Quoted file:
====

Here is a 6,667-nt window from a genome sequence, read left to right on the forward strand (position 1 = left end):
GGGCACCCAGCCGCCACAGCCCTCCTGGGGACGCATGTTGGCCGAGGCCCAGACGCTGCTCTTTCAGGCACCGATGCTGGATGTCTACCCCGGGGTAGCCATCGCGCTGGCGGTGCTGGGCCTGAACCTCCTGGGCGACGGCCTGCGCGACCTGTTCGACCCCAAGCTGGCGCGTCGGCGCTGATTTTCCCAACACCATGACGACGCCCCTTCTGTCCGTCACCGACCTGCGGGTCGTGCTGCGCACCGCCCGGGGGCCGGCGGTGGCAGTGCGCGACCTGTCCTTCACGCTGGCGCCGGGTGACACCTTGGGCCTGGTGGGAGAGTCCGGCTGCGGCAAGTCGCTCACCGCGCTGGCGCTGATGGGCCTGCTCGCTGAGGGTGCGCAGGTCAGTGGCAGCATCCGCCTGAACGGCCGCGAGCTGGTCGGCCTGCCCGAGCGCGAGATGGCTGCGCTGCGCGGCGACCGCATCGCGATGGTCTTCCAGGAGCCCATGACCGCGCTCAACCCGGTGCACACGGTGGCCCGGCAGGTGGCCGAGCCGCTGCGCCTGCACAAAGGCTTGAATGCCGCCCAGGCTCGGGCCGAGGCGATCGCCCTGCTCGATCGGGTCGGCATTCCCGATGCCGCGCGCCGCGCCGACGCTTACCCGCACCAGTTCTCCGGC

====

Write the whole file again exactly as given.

Here is a 6,667-nt window from a genome sequence, read left to right on the forward strand (position 1 = left end):
GGGCACCCAGCCGCCACAGCCCTCCTGGGGACGCATGTTGGCCGAGGCCCAGACGCTGCTCTTTCAGGCACCGATGCTGGATGTCTACCCCGGGGTAGCCATCGCGCTGGCGGTGCTGGGCCTGAACCTCCTGGGCGACGGCCTGCGCGACCTGTTCGACCCCAAGCTGGCGCGTCGGCGCTGATTTTCCCAACACCATGACGACGCCCCTTCTGTCCGTCACCGACCTGCGGGTCGTGCTGCGCACCGCCCGGGGGCCGGCGGTGGCAGTGCGCGACCTGTCCTTCACGCTGGCGCCGGGTGACACCTTGGGCCTGGTGGGAGAGTCCGGCTGCGGCAAGTCGCTCACCGCGCTGGCGCTGATGGGCCTGCTCGCTGAGGGTGCGCAGGTCAGTGGCAGCATCCGCCTGAACGGCCGCGAGCTGGTCGGCCTGCCCGAGCGCGAGATGGCTGCGCTGCGCGGCGACCGCATCGCGATGGTCTTCCAGGAGCCCATGACCGCGCTCAACCCGGTGCACACGGTGGCCCGGCAGGTGGCCGAGCCGCTGCGCCTGCACAAAGGCTTGAATGCCGCCCAGGCTCGGGCCGAGGCGATCGCCCTGCTCGATCGGGTCGGCATTCCCGATGCCGCGCGCCGCGCCGACGCTTACCCGCACCAGTTCTCCGGC